A seafood restaurant in Maine is under investigation for using cannabis in attempt to sedate the creatures before boiling them alive.

When interviewed earlier this month about the practice, Charlotte Gill, owner of Charlotte’s Legendary Lobster Pound in Southwest Harbor explained her philosophy. “I feel bad that when lobsters come here there is no exit strategy,” Gill told the Portland Press Herald.

“It’s a unique place and you get to do such unique things but at the expense of this little creature. I’ve really been trying to figure out how to make it better.”

But since then, likely because of the publicity, Gill has come under investigation from the Maine Health Inspection Program. A representative from the MHIP said that it would be up to the Maine Medical Marijuana Program to decide whether Gills practice was legitimate.

The MMMP does not comment on medical marijuana violations, but organization spokesperson David Heidrich told the Press Herald that Gill’s culinary methods were outside the bounds of state law.

“Medical marijuana may only be grown for and provided to persons with a marijuana recommendation from a qualified medical provider,” he said. “Lobsters are not people.”

Through her own experimentation, Gill has arrived at what she feels is a more humane way to end crustacean life. She puts the lobsters in a tank with about two inches of water at the bottom, blows cannabis smoke into the water, and covers the tank, basically hotboxing the lobster.

The restaraunteur claims that she has observed lobsters becoming more calm after being smoked up. There is no science to backup her claims, however.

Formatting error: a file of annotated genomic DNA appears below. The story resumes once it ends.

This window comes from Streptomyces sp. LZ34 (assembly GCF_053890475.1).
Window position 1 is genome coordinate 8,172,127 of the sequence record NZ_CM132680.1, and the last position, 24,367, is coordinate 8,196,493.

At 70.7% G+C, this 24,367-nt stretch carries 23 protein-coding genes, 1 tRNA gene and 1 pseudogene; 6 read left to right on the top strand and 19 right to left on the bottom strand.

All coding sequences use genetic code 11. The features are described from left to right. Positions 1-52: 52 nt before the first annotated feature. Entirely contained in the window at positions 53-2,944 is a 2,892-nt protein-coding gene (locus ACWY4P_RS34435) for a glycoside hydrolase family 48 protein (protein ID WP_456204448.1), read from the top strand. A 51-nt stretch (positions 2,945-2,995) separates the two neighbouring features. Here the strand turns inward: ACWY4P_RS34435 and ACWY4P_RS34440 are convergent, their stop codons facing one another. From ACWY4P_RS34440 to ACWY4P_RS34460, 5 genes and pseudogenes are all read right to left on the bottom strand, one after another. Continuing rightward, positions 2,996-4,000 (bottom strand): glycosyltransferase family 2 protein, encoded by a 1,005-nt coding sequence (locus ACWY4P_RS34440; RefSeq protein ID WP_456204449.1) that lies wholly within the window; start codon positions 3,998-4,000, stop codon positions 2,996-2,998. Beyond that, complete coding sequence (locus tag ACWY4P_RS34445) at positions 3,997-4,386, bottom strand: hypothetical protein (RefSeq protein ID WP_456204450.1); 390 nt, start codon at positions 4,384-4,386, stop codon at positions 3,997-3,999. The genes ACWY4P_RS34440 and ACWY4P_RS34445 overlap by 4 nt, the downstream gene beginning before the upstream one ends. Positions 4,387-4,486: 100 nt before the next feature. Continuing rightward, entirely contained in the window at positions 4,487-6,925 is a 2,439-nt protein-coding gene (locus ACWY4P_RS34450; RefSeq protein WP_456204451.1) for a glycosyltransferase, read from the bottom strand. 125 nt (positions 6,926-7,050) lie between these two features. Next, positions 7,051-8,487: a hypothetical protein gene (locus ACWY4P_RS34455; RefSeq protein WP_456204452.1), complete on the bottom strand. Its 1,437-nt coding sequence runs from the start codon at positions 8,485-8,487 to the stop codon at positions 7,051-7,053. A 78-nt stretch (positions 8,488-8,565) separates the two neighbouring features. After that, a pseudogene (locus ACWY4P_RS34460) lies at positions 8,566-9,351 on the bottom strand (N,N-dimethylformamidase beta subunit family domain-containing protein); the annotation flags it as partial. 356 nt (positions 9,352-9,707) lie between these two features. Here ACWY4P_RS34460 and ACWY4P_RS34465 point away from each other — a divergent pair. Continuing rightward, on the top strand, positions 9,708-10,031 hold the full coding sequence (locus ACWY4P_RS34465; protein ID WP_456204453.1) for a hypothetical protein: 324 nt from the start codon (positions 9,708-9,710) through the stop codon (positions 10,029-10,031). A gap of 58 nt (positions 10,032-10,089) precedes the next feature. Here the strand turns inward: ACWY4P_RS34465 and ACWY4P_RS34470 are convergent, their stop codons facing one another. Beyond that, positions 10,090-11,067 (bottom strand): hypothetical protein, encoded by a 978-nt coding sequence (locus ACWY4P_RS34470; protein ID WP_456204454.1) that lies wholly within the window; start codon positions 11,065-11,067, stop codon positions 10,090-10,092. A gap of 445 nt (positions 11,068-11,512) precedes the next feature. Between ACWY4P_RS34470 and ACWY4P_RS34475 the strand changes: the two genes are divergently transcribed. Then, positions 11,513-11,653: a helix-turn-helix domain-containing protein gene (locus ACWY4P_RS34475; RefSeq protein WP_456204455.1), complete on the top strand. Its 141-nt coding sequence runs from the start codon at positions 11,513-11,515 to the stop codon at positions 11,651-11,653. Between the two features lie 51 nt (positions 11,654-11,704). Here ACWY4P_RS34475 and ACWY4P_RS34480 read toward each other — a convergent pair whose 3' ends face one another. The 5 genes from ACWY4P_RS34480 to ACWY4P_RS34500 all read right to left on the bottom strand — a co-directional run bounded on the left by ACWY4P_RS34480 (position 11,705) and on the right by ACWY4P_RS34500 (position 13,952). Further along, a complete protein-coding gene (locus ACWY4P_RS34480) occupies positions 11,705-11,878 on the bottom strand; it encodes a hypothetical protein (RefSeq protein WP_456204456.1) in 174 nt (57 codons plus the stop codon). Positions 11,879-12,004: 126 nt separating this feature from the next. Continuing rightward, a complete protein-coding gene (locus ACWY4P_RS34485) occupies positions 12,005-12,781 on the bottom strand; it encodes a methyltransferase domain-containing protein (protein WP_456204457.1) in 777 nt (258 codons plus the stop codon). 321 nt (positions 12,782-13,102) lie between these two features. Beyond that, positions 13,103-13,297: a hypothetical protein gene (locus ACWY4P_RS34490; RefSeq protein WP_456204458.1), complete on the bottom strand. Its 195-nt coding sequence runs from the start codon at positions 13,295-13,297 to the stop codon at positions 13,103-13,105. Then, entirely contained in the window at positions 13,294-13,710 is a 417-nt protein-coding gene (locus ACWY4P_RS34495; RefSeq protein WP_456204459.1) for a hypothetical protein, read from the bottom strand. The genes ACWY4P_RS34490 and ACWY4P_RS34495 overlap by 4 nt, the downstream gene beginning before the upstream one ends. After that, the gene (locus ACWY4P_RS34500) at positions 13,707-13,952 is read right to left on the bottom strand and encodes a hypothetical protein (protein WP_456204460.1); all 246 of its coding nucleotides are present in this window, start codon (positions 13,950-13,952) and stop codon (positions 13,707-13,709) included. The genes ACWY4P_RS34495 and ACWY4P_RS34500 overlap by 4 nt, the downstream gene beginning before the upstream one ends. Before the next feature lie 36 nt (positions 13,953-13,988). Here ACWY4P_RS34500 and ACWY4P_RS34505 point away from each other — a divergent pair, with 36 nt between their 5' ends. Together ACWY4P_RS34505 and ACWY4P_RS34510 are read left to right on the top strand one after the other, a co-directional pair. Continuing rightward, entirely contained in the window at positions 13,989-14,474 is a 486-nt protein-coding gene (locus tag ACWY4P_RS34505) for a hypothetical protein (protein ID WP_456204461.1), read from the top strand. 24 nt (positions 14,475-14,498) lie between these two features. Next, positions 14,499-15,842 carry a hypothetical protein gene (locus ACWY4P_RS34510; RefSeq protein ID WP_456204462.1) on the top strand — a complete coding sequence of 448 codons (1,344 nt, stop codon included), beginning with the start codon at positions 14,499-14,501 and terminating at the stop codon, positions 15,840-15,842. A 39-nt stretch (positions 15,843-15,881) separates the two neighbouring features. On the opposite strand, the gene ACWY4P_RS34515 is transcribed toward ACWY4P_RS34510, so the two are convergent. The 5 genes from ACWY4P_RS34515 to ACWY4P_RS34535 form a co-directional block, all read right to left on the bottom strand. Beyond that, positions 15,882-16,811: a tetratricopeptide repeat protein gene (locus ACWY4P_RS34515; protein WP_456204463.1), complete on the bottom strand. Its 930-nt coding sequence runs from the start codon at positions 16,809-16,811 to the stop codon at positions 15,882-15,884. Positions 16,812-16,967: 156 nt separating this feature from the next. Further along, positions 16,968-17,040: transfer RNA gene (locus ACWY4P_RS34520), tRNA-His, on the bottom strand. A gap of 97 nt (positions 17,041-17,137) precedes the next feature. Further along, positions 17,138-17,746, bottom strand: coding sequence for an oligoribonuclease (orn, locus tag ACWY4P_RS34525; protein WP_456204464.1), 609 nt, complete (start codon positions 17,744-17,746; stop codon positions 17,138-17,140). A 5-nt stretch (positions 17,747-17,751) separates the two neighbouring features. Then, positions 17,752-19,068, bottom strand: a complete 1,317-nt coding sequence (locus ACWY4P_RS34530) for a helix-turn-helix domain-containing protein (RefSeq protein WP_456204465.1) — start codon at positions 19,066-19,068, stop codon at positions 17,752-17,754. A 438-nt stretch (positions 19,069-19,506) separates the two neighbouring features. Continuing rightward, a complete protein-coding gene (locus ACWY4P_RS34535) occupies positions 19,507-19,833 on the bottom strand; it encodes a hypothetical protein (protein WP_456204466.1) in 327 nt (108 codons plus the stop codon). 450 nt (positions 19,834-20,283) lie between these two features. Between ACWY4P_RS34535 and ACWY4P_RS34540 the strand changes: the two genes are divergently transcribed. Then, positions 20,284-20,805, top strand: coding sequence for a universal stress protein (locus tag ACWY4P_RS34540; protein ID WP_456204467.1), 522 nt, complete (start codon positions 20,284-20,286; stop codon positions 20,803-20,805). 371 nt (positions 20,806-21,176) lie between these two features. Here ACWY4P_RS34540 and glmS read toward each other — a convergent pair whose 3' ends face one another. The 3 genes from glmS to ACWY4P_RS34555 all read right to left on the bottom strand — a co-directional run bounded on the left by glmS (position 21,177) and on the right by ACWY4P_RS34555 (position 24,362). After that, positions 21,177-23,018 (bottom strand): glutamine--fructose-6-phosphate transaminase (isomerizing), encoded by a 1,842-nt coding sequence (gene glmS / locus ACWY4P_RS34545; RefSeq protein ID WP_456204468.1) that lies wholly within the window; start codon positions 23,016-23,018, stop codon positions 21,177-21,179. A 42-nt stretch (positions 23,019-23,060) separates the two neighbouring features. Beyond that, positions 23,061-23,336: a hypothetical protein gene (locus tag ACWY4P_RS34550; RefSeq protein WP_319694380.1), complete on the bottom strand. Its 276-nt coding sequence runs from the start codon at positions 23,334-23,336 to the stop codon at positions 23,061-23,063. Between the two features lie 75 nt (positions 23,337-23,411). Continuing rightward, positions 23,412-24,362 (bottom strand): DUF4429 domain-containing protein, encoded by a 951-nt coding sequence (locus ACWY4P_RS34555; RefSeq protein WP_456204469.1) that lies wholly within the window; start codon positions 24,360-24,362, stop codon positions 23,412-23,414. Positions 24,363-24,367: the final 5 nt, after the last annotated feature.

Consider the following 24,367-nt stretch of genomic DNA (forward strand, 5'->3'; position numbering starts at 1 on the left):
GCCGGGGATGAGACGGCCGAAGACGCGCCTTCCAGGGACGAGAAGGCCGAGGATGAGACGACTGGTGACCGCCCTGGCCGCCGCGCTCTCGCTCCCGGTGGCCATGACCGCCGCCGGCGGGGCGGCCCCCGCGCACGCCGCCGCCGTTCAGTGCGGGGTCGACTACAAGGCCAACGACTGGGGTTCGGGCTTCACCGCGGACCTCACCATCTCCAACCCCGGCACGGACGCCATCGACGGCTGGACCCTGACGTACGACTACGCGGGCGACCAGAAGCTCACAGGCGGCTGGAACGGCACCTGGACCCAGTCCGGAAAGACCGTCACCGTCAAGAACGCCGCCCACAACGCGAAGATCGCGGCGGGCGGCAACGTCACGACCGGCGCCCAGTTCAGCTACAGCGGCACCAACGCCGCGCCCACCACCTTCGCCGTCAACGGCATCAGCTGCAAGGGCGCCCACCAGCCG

Former Lobster Institute director Robert Bayer of the University of Maine told the Press Herald that lobsters have a primitive nervous system, more akin to an insect than a human, and do not process sensations or drugs the same way humans do.

Scientists disagree on how painful boiling lobsters alive is. Some claim that their nervous system is destroyed so quickly that they likely feel no pain. But some countries, including Switzerland and New Zealand, have banned the practice of boiling lobsters alive because they find it cruel.

Gill believes the investigation is only a minor setback on her revolutionary technique.

“After being contacted by the state, and upon reviewing its present laws and codes applicable to this arena, and then making a few minor adjustments to our procedure, we are completely confident that we will be able to proceed as planned,” she said. “Keep in mind this meat is presently not available, and we don’t expect it to be for a little while longer under the circumstances. … Soon though.”

Photo via Flickr user Adam Grimes

Dabs Mag Staff
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